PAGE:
tuitously, two of the Task Force members were alumnae
trustees. With their influence, the income from a bequest left
to the College by Helen Rogers Reid. Class of 1903. became
seed money to start the Women's Center.

The Center opened in the fall of 1971. lt was housed in
a tiny room with a crumbling ceiling in the main old build-
ing behind the campus gates and. that first year. Catharine
Stimpson, with one-third released time and the help of an
administrative assistant. served as director. We were still a
dream: underfinanced. understaffed, and with inadequate
space and no clear focus. The high point of that year was
a spirited panel discussion entitled “ls There Male Chau-
vinism at Columbia?" lt turned out to be an evening of high
comedy: A packed audience listened to such reputable
Columbia figures as George Frankel. Eli Ginzberg. Seymour
Melman, and President William McGill, as they pontificated
on an issue that they were obviously thinking about for the
first time in their lives and. for the most part, without much
understanding or conviction.

Within a few years, we enlarged our quarters. increased
our staff to three full-time persons. and went from a budget
of $16,000 to $125,000 in 1983. From 1975 on, about one-
third of our budget came from outside gifts and grants. giv-
ing us an important degree of independence.

The first few years were critical ones: We were determined
to build a structure which would be a permanent part of the
College and which would also assure us a fair degree of au-
tonomy. We had no models. Much time and energy were
spent conceptualizing, defining, and, most important for our
long-term survival and real strength. building bridges to other
segments of the College. l became the director in 1972.
Simultaneously, a small committee (composed primarily of
members of the original Task Force) was appointed to de-
velop a charter for the Center.

The charter took one year and nine drafts to complete and
to receive College approval: Again. the time and patience—
and mix of institutional realism with conviction—did pay off.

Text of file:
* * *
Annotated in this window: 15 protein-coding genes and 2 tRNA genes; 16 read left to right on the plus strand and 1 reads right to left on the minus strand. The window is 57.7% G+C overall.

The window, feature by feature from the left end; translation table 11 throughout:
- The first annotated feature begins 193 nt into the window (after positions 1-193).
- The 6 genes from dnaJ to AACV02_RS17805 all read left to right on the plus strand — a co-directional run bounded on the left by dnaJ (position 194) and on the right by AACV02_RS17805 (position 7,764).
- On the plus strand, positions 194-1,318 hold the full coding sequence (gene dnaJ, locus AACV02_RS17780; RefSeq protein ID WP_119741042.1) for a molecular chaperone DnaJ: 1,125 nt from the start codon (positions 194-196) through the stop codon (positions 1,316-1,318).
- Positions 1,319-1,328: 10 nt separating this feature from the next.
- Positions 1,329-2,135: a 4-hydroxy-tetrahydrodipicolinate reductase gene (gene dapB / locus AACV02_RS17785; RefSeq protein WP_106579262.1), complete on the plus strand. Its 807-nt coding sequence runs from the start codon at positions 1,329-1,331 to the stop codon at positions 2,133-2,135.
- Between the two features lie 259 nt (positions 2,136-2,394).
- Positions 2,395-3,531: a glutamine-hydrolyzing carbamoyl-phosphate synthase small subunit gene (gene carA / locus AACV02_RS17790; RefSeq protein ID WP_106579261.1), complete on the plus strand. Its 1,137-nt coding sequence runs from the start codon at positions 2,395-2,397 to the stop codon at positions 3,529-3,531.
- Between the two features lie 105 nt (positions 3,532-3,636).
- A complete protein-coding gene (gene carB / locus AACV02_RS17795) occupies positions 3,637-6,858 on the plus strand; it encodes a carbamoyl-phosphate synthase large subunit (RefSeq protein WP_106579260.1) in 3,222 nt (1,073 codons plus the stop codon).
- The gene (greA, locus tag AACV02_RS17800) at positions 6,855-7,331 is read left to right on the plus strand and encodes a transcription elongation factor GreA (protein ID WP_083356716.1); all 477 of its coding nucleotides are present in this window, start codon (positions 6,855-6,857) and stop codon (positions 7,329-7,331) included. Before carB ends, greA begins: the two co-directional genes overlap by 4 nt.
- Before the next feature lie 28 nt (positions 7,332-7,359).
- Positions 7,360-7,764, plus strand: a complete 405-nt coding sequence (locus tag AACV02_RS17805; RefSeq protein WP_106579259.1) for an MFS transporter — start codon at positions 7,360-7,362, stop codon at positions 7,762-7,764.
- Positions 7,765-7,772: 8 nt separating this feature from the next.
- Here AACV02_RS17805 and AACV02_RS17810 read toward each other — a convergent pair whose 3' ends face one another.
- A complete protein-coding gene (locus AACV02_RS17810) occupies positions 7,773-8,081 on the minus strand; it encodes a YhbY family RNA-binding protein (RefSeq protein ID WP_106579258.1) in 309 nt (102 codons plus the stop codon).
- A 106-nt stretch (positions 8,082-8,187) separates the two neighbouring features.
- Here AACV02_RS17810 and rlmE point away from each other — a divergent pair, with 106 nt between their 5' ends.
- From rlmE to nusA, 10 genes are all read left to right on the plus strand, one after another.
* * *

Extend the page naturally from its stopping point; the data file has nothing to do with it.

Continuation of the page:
hard though they were to sustain. lt proved to be a flexible
document. providing the underpinnings and general guide-
lines for operation and. at the same time, rooting the Cen-
ter firmly within the context of the College. (The Center was
defined as an administrative office with a director who reports
to the President of the College.) “The Center's underlying
aim." as stated in the charter, is to insure “that women can
live and work in dignity, autonomy and equality." The char-
ter acknowledged that the Women's Center would be ex-
pected to address the broad needs and aspirations of women
and to serve as a physical and psychological meeting ground
for women within and outside the academy. lt encouraged
the sharing of knowledge and experience and the develop-
ment of ties among diverse groups of women. ln addition.
it encouraged the development of both academic and
nonacademic programs and projects “which complement or
coincide with Barnard’s distinctive academic strengths in
women’s studies"—at a time when we had no women's
studies program and but a handful of course offerings?

The Charter Committee struggled with the problem of how
to give all constituencies a voice in setting policy. in the end.
the Executive Committee was limited to members of the Bar-
nard community: equal representation of students. faculty.
administrators, and alumnae. lnitially, there was no mention
of men in the charter; but the one man serving on the Char-

Women's Studies Quarterly Xll.1 (Spring 1984)